A very brief post on the inflaton particle, or what created the Big Bang

Andromeda Galaxy by Spitzer Space Telescope
Andromeda Galaxy by Spitzer Space Telescope

I’ve been completely nerding out with books on cosmology and looking over astrophysics articles recently. As a photographer I’ve been interested in space telescopes and I wanted to share this incredible view.

This is a false-colour image of the Andromeda galaxy by the Spitzer Space Telescope in 2005.

What’s more amazing to me is the analysis of the cosmic background radiation that surmises the need for an inflaton particle, or what we know was “the instant at or before the big bang”, and that due to it’s extreme energy and effect of quantum jitters on a Plank-length scale, the universe is at a macro-scale uniform, but at a micro-scale different enough to unevenly distribute the density of the Higgs field, allowing for particles to collide and create astroids, planets, stars and galaxies as we know it.

Without the inflaton particle and the quantum jitter to be just the way it was, we wouldn’t be here today.

This theory also surmises that there are an infinite amount of universes that were created in the same way, but most weren’t so lucky to have created the particle properties we see and feel today.

With an infinite amount of universes, an infinite amount of space and an infinite amount of time, our cosmic expanse allows us to also surmise that there are an infinite amount of lives playing out, just like ours, only with extremely minute differences.

And *boom* goes your brain.

How to speed up rsync on your Mac (and stop the dreaded “building file list…”)

UPDATED (2013-08-06): Added notes about requiring Xcode to compile rsync (if compiling is the route you choose).

Quick Story

I have a 3TB hard drive full of my RAW (.CR2) photography files that I replicate to another drive every time I Adobe Lightroom. Recently the main drive recently crashed but luckily I had my backup up and running and synced the night before! For those interested, the USB cord was pulled while in operation. I usually take time to recover my fallen hard drives, but because I had a backup, I quickly moved on.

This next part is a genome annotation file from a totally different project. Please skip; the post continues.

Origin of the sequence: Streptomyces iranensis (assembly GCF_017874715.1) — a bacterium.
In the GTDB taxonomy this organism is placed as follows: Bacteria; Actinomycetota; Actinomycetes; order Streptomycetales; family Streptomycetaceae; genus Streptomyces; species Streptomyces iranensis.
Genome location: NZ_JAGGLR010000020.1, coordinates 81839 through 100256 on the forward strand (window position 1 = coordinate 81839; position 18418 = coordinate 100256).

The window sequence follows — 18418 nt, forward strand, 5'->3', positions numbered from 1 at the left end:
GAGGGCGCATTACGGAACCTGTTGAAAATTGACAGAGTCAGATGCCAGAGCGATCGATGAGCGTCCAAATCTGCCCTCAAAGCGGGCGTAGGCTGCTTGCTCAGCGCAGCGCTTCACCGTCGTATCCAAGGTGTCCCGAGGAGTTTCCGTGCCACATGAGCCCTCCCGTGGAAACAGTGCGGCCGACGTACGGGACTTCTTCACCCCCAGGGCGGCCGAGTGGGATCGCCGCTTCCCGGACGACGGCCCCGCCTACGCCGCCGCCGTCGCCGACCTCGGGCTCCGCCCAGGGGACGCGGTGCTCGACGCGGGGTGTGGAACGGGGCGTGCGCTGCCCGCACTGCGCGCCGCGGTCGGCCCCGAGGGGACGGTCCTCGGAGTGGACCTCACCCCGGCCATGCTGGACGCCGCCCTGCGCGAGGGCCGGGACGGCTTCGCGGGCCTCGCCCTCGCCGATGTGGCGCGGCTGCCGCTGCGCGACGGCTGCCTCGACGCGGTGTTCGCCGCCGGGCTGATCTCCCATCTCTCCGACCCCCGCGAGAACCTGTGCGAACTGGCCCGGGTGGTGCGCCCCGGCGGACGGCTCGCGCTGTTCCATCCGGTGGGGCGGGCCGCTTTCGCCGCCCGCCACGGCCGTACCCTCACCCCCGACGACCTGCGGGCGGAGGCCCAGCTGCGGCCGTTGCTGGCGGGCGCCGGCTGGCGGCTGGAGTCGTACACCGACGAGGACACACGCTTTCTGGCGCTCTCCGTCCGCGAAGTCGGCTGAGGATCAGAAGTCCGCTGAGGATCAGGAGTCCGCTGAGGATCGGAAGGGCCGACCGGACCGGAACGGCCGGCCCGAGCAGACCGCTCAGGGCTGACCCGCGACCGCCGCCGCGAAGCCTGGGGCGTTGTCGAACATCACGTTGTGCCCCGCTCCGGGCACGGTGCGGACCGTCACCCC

My rsync Command

Now that my backup photography hard drive is my new main drive, I had to sync 3TB of data to a new backup drive. For this, I usually run a simple rsync command as such,

rsync -av /Volumes/Photography/ /Volumes/PhotographyBackup/

Screen Shot 2013-08-05 at 3.14.55 PM

Easy enough, but the rsync command sat on “building file list…” for hours and hours and hours because 3TB and millions of files is a large “file list” for rsync to create.

Quick Aside

Do not use the -z flag for local hard drive to hard drive data transfers as -z is the “compress” flag and can bring your computer to a crawl when you don’t need to use it in the first place.

You can add –delete to remove make sure files deleted on the SOURCE drive are deleted on the DESTINATION drive. e.g. If I delete /Volumes/Photography/old_folder/, it won’t delete it off of /Volumes/PhotographyBackup/ without using –delete.

rsync -av --delete /Volumes/Photography/ /Volumes/PhotographyBackup/

You can also view statistics of the transfer when it’s complete.

rsync -av --stats /Volumes/Photography/ /Volumes/PhotographyBackup/

rsync Out-of-Date on Mac OS X

As of this writing, Apple’s Mac OS X 10.8 Mountain Lion’s rsync is at version 2.6, while rsync has had 3.0+ released for some time now. Luckily rsync 3.0+ has a reduced memory footprint and creates a chunked (bit-by-bit) “file list”, rather than waiting for the entire list to be made first and then beginning transfer. This means moving to rsync 3.0+ will dramatically speed up the time before rsync begins its first transfer, e.g. fix the “building file list…” hang.